When a questioner suggested that New Labour Blair had introduced the Private Finance Initiative against the wishes of old-Labour Brown, it was the Chancellor who leapt in to claim authorship of the controversial policy. Unwisely, Brown reminded us he also introduced the expensive, inefficient and unreliable Public Private Partnership for the London Underground.

There was an almost nostalgically moving phase during the press conference when the duo dissected the Conservatives' tax and spending plans, like two old friends who found they had something in common after all. Blair listed some detailed examples of how the Conservatives' spending plans did not add up. As he was starting to enjoy himself, Brown joined in with another list. Blair retorted "I have got another one," and offered another spending plan from the Conservatives that had not been fully costed. It was a cathartic dance around the discordant tunes of political opponents at an unavoidably tense press conference when the political futures of the two previously warring titans were open to public scrutiny.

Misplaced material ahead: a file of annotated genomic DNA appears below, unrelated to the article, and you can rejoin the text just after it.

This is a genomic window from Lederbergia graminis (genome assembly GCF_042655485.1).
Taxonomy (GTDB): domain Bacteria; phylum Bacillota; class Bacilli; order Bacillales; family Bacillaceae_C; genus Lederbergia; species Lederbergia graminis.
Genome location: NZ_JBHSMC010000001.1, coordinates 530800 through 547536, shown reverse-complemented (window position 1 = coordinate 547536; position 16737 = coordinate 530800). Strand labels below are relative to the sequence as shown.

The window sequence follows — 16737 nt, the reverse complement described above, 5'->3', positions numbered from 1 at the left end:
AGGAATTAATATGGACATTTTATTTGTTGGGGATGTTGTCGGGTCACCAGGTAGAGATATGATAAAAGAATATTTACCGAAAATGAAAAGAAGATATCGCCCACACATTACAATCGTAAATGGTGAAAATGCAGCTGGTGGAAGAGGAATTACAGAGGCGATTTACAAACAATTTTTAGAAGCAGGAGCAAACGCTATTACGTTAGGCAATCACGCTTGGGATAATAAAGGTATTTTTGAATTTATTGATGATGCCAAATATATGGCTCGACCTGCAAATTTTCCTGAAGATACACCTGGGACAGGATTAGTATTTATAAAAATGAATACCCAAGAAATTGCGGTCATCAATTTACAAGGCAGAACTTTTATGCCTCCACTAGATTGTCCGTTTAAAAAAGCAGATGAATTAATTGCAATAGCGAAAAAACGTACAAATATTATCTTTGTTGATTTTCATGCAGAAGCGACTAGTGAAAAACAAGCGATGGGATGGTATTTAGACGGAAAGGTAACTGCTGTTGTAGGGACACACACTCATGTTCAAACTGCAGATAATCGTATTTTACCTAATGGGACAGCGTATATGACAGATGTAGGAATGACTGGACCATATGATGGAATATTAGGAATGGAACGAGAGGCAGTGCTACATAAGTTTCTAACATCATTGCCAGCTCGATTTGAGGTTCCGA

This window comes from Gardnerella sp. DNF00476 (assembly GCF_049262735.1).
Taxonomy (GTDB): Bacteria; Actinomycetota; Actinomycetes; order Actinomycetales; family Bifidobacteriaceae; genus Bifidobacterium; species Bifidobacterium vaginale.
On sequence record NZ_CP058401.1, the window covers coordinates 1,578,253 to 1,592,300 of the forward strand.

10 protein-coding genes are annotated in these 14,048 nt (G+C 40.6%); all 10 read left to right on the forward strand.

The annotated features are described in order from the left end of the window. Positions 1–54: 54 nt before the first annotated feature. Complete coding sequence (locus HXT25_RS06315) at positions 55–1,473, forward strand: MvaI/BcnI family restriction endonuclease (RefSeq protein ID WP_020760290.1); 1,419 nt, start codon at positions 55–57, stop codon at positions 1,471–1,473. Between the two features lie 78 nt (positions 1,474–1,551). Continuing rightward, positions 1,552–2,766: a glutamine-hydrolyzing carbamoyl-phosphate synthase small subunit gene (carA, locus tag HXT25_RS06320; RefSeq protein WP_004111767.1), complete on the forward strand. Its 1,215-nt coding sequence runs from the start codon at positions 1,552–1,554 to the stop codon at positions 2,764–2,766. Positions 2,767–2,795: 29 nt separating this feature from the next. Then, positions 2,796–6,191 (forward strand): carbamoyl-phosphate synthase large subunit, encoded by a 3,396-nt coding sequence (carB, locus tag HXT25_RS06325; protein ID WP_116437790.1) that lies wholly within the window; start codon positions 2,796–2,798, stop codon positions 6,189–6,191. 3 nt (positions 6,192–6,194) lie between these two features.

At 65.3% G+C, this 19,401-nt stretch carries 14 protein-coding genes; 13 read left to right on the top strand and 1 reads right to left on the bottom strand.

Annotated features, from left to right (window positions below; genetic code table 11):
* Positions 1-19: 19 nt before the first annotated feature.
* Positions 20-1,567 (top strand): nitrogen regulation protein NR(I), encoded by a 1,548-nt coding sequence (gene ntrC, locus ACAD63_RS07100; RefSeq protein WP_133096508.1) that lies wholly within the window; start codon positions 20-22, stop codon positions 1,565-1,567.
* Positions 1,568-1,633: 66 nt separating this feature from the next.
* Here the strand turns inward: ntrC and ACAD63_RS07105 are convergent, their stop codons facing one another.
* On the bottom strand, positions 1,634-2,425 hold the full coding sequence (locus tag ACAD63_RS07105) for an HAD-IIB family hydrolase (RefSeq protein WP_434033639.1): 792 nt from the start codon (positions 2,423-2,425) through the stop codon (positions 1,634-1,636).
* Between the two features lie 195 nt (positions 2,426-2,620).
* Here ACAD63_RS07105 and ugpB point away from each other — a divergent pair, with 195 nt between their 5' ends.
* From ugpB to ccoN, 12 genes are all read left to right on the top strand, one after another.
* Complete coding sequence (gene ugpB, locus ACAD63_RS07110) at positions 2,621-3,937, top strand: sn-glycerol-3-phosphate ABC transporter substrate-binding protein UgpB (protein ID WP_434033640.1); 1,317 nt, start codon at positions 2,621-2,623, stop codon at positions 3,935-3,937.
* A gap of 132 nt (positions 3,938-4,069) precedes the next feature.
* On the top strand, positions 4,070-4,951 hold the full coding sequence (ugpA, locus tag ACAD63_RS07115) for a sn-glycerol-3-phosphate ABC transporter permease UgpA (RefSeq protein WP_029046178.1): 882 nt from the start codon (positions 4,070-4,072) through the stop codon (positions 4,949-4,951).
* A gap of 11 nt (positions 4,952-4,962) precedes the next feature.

The truce follows an extraordinary period in British politics in which, briefly and uncharacteristically, Blair lost touch with the public mood. During the second half of last year, he appeared to conclude that he was strong and popular enough to liberate himself from Brown. Blair started to behave as if last summer's European and local elections had been a soaring success for Labour (they were not) and Iraq had been a triumph.